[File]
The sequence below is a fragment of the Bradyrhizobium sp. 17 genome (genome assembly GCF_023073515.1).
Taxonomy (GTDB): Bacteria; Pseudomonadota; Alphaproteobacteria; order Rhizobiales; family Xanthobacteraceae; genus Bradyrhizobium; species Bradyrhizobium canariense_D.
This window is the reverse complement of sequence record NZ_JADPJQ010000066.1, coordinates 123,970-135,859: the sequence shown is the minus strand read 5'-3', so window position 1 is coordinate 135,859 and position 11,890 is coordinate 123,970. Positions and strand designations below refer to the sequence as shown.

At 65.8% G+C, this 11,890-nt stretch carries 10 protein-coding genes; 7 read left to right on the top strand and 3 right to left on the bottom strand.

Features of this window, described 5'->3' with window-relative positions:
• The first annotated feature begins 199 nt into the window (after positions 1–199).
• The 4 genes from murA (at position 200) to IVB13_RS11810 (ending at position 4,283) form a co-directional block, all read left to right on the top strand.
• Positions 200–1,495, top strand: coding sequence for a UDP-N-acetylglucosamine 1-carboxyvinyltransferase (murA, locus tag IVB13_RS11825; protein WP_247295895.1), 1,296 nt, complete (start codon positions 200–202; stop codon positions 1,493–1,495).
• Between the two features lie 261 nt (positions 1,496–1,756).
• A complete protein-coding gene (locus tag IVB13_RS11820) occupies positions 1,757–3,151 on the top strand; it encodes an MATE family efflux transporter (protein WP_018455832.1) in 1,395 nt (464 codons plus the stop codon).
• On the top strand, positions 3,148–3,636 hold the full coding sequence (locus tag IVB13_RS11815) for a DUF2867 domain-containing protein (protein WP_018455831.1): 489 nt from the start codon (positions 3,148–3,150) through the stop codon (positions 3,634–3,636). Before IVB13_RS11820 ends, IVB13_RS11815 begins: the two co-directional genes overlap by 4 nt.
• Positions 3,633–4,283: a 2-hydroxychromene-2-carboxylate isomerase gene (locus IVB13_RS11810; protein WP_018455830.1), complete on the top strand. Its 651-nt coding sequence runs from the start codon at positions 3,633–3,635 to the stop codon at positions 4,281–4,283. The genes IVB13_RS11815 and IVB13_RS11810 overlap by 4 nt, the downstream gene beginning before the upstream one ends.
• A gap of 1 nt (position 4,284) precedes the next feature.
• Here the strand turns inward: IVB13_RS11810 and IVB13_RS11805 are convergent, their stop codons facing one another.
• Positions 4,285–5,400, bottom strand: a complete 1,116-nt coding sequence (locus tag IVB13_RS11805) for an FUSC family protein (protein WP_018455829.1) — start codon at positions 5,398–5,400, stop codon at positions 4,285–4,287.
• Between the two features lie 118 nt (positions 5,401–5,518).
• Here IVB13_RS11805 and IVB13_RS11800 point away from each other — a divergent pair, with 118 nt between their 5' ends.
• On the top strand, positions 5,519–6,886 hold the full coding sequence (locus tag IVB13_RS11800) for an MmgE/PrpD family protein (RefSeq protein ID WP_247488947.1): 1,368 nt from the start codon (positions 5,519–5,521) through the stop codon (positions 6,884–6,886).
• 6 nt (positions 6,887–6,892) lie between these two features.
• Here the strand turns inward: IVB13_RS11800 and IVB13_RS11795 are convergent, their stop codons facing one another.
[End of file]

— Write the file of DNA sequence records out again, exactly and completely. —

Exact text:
The sequence below is a fragment of the Bradyrhizobium sp. 17 genome (genome assembly GCF_023073515.1).
Taxonomy (GTDB): Bacteria; Pseudomonadota; Alphaproteobacteria; order Rhizobiales; family Xanthobacteraceae; genus Bradyrhizobium; species Bradyrhizobium canariense_D.
This window is the reverse complement of sequence record NZ_JADPJQ010000066.1, coordinates 123,970-135,859: the sequence shown is the minus strand read 5'-3', so window position 1 is coordinate 135,859 and position 11,890 is coordinate 123,970. Positions and strand designations below refer to the sequence as shown.

At 65.8% G+C, this 11,890-nt stretch carries 10 protein-coding genes; 7 read left to right on the top strand and 3 right to left on the bottom strand.

Features of this window, described 5'->3' with window-relative positions:
• The first annotated feature begins 199 nt into the window (after positions 1–199).
• The 4 genes from murA (at position 200) to IVB13_RS11810 (ending at position 4,283) form a co-directional block, all read left to right on the top strand.
• Positions 200–1,495, top strand: coding sequence for a UDP-N-acetylglucosamine 1-carboxyvinyltransferase (murA, locus tag IVB13_RS11825; protein WP_247295895.1), 1,296 nt, complete (start codon positions 200–202; stop codon positions 1,493–1,495).
• Between the two features lie 261 nt (positions 1,496–1,756).
• A complete protein-coding gene (locus tag IVB13_RS11820) occupies positions 1,757–3,151 on the top strand; it encodes an MATE family efflux transporter (protein WP_018455832.1) in 1,395 nt (464 codons plus the stop codon).
• On the top strand, positions 3,148–3,636 hold the full coding sequence (locus tag IVB13_RS11815) for a DUF2867 domain-containing protein (protein WP_018455831.1): 489 nt from the start codon (positions 3,148–3,150) through the stop codon (positions 3,634–3,636). Before IVB13_RS11820 ends, IVB13_RS11815 begins: the two co-directional genes overlap by 4 nt.
• Positions 3,633–4,283: a 2-hydroxychromene-2-carboxylate isomerase gene (locus IVB13_RS11810; protein WP_018455830.1), complete on the top strand. Its 651-nt coding sequence runs from the start codon at positions 3,633–3,635 to the stop codon at positions 4,281–4,283. The genes IVB13_RS11815 and IVB13_RS11810 overlap by 4 nt, the downstream gene beginning before the upstream one ends.
• A gap of 1 nt (position 4,284) precedes the next feature.
• Here the strand turns inward: IVB13_RS11810 and IVB13_RS11805 are convergent, their stop codons facing one another.
• Positions 4,285–5,400, bottom strand: a complete 1,116-nt coding sequence (locus tag IVB13_RS11805) for an FUSC family protein (protein WP_018455829.1) — start codon at positions 5,398–5,400, stop codon at positions 4,285–4,287.
• Between the two features lie 118 nt (positions 5,401–5,518).
• Here IVB13_RS11805 and IVB13_RS11800 point away from each other — a divergent pair, with 118 nt between their 5' ends.
• On the top strand, positions 5,519–6,886 hold the full coding sequence (locus tag IVB13_RS11800) for an MmgE/PrpD family protein (RefSeq protein ID WP_247488947.1): 1,368 nt from the start codon (positions 5,519–5,521) through the stop codon (positions 6,884–6,886).
• 6 nt (positions 6,887–6,892) lie between these two features.
• Here the strand turns inward: IVB13_RS11800 and IVB13_RS11795 are convergent, their stop codons facing one another.